No Country For Old Men -- A Coen Brothers film.

trevelyan over at adsotrans just threw down the gauntlet, asking for redeeming qualities in ncfom. Here goes:

No Country For Old Men suffers from the zombie film affliction; the characters fall into tragedy by making clearly suboptimal choices ("Hey that looks dangerous; let's go there!", "Ok, you go that way; I'll go this way and we'll meet real soon"). Compare NCFOM's zombification to Atonement's spiteful malice, and I find the latter more believable (just make sure you leave when you see the girl floating, you'll only lose 5 minutes of statistically "improved" film). Granted, Atonement doesn't probe much, it's just about the wanton wealthy living in an easily upset world.

NCFOM on the other hand asks better questions. Extremely biased against modernity, the film begins with an idyllic life in unspoiled nature and goes downhill in cities' artificial temporary homes. The modern Organized Man is not inconsistent Llewelyn, at points quite crafty, at other points mindbogglingly dumb; rather he is the plodding nemesis Anton who uses an automated slaughter tool.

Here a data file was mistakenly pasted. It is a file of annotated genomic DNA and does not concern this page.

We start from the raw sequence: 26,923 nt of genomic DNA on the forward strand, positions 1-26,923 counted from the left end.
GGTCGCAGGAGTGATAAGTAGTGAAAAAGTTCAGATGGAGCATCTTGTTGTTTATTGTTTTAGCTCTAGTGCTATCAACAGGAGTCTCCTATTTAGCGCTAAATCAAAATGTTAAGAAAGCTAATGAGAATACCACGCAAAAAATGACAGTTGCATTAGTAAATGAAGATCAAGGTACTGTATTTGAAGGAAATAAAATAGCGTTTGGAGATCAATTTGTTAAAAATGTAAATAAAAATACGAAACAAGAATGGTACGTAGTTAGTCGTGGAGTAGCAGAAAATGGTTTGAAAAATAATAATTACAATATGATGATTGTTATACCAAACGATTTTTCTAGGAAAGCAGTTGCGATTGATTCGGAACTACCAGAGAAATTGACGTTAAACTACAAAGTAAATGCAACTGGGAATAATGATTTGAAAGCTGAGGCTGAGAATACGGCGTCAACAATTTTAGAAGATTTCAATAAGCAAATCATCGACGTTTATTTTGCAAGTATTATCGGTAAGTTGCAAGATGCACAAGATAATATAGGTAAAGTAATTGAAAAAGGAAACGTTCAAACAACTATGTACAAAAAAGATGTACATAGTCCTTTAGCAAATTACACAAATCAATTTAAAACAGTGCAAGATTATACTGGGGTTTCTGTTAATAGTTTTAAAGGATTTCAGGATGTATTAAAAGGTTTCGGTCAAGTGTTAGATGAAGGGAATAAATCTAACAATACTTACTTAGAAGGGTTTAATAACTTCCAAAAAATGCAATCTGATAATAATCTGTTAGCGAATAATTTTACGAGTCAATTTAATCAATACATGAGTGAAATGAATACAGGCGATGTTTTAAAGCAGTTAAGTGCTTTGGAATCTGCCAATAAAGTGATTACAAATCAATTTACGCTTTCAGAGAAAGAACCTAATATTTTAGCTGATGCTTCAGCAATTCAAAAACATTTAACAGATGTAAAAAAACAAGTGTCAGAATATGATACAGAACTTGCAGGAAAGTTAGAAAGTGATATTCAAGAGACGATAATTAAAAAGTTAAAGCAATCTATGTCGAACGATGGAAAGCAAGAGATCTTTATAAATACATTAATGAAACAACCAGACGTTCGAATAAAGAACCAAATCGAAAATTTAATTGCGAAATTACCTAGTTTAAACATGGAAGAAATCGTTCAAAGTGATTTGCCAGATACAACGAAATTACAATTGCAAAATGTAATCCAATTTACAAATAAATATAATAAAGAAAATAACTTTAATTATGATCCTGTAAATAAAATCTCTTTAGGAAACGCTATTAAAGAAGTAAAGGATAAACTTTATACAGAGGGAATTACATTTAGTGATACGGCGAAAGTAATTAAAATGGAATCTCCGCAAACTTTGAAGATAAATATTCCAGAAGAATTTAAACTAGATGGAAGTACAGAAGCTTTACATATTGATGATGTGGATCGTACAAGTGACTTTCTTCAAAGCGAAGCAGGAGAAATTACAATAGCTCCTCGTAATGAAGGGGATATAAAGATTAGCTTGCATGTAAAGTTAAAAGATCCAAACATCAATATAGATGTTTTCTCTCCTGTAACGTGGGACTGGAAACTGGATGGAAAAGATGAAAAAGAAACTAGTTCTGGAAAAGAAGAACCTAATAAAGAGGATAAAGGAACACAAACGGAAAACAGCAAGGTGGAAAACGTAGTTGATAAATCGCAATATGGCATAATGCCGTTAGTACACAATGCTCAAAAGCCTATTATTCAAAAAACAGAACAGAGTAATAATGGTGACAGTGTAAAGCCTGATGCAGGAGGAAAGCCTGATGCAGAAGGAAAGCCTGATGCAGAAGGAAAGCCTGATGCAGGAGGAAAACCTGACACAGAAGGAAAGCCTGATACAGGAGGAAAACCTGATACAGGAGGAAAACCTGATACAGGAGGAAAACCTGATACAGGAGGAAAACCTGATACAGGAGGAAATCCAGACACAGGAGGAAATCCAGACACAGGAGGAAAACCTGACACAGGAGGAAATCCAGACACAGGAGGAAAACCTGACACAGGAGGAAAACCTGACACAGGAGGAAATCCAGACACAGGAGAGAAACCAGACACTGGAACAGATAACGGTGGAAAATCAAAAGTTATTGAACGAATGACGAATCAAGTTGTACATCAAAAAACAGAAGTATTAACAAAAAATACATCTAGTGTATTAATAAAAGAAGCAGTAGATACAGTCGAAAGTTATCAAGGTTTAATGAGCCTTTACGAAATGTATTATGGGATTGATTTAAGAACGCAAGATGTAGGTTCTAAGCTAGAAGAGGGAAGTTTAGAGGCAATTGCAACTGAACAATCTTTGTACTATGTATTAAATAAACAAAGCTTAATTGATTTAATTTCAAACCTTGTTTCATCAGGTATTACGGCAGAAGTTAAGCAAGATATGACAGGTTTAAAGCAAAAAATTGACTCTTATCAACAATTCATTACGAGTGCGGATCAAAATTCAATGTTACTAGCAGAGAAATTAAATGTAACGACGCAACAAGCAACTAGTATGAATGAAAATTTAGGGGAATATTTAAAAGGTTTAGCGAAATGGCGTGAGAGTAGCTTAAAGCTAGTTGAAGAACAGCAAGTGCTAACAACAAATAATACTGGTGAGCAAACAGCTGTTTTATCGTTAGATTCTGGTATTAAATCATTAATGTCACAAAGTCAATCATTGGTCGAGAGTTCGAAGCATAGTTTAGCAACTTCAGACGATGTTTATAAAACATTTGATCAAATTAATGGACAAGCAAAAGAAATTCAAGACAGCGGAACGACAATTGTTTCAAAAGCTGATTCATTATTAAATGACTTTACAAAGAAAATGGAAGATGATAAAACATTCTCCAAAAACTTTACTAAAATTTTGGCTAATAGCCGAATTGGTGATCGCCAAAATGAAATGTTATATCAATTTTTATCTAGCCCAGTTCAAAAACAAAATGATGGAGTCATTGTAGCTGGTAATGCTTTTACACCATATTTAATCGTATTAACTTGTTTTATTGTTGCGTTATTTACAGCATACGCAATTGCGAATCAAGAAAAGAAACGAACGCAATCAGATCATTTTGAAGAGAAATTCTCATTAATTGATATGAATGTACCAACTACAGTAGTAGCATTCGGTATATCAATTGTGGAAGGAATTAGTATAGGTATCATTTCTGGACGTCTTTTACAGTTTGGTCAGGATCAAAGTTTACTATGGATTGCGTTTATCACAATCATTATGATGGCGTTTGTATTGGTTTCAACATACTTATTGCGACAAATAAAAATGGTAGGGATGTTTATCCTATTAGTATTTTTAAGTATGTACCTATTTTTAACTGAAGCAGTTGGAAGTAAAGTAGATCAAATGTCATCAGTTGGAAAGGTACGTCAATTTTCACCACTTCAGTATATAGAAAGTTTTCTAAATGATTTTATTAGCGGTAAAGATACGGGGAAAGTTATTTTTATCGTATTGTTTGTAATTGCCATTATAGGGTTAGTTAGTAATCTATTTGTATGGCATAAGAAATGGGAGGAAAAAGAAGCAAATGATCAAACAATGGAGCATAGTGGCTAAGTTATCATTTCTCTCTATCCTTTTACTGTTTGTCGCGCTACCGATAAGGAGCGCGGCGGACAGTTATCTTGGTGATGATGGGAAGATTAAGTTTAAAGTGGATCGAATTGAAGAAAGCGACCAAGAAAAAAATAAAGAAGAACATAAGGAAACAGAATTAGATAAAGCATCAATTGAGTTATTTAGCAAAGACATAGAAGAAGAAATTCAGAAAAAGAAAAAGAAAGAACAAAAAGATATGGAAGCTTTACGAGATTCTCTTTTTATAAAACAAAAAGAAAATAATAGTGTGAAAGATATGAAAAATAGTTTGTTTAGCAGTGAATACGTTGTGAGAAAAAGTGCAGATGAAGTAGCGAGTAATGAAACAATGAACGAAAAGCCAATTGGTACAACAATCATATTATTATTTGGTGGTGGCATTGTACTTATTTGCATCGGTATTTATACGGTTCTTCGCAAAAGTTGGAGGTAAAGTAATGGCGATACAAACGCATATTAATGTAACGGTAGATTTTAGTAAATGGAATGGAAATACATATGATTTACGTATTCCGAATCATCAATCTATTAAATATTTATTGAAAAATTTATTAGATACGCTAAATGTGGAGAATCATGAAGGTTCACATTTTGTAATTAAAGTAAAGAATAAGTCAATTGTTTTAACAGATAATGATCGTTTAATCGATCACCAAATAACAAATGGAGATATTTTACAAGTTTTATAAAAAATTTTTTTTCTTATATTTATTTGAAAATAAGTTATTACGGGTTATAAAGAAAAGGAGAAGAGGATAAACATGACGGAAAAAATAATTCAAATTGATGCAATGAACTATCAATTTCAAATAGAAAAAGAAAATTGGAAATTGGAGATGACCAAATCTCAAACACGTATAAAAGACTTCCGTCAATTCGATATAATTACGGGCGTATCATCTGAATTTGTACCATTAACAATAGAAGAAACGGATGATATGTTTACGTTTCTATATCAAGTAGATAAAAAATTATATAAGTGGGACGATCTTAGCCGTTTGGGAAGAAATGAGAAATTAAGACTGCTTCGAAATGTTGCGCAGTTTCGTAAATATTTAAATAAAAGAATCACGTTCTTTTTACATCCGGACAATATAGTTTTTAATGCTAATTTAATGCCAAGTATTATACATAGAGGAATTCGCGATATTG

So if modern man is evil; what makes him evil? Do his methods corrupt him? Anton's task list must be completed and anything that prevents that is eliminated. Society? The only extra-family cooperation we see is between drug gangs and financiers. Or are we all evil despoilers of nature, chasing after bits of paper and poppies, and it's high satire to call Anton evil....